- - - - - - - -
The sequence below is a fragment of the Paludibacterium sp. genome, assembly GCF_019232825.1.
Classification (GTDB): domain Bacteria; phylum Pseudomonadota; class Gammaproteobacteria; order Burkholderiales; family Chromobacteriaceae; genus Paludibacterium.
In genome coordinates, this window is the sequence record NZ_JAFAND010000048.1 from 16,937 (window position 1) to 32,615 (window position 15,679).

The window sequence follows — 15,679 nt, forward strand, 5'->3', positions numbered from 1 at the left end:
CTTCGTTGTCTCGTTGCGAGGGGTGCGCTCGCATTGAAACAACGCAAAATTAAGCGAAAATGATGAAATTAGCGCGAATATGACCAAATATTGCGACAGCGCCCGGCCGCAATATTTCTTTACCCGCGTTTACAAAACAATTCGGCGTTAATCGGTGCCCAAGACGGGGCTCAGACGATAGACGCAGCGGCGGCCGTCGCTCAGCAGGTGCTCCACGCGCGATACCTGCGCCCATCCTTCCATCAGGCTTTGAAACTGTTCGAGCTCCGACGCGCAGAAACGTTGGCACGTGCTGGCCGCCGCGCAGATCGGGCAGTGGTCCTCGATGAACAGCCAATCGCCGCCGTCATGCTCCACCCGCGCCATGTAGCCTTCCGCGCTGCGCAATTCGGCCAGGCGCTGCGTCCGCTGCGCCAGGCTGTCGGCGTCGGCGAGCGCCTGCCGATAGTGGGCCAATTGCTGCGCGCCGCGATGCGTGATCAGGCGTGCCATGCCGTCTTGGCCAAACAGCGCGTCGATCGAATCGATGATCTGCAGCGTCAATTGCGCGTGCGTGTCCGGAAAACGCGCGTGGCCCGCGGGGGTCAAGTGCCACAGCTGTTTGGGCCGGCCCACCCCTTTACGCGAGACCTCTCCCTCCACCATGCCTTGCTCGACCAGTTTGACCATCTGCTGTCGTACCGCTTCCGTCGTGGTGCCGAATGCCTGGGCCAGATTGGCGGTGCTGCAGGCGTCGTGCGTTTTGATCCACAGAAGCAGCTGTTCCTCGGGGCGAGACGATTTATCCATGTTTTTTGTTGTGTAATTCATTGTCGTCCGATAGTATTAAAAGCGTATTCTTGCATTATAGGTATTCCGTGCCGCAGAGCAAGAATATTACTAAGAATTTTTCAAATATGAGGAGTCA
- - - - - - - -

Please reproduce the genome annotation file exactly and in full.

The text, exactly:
The sequence below is a fragment of the Paludibacterium sp. genome, assembly GCF_019232825.1.
Classification (GTDB): domain Bacteria; phylum Pseudomonadota; class Gammaproteobacteria; order Burkholderiales; family Chromobacteriaceae; genus Paludibacterium.
In genome coordinates, this window is the sequence record NZ_JAFAND010000048.1 from 16,937 (window position 1) to 32,615 (window position 15,679).

The window sequence follows — 15,679 nt, forward strand, 5'->3', positions numbered from 1 at the left end:
CTTCGTTGTCTCGTTGCGAGGGGTGCGCTCGCATTGAAACAACGCAAAATTAAGCGAAAATGATGAAATTAGCGCGAATATGACCAAATATTGCGACAGCGCCCGGCCGCAATATTTCTTTACCCGCGTTTACAAAACAATTCGGCGTTAATCGGTGCCCAAGACGGGGCTCAGACGATAGACGCAGCGGCGGCCGTCGCTCAGCAGGTGCTCCACGCGCGATACCTGCGCCCATCCTTCCATCAGGCTTTGAAACTGTTCGAGCTCCGACGCGCAGAAACGTTGGCACGTGCTGGCCGCCGCGCAGATCGGGCAGTGGTCCTCGATGAACAGCCAATCGCCGCCGTCATGCTCCACCCGCGCCATGTAGCCTTCCGCGCTGCGCAATTCGGCCAGGCGCTGCGTCCGCTGCGCCAGGCTGTCGGCGTCGGCGAGCGCCTGCCGATAGTGGGCCAATTGCTGCGCGCCGCGATGCGTGATCAGGCGTGCCATGCCGTCTTGGCCAAACAGCGCGTCGATCGAATCGATGATCTGCAGCGTCAATTGCGCGTGCGTGTCCGGAAAACGCGCGTGGCCCGCGGGGGTCAAGTGCCACAGCTGTTTGGGCCGGCCCACCCCTTTACGCGAGACCTCTCCCTCCACCATGCCTTGCTCGACCAGTTTGACCATCTGCTGTCGTACCGCTTCCGTCGTGGTGCCGAATGCCTGGGCCAGATTGGCGGTGCTGCAGGCGTCGTGCGTTTTGATCCACAGAAGCAGCTGTTCCTCGGGGCGAGACGATTTATCCATGTTTTTTGTTGTGTAATTCATTGTCGTCCGATAGTATTAAAAGCGTATTCTTGCATTATAGGTATTCCGTGCCGCAGAGCAAGAATATTACTAAGAATTTTTCAAATATGAGGAGTCA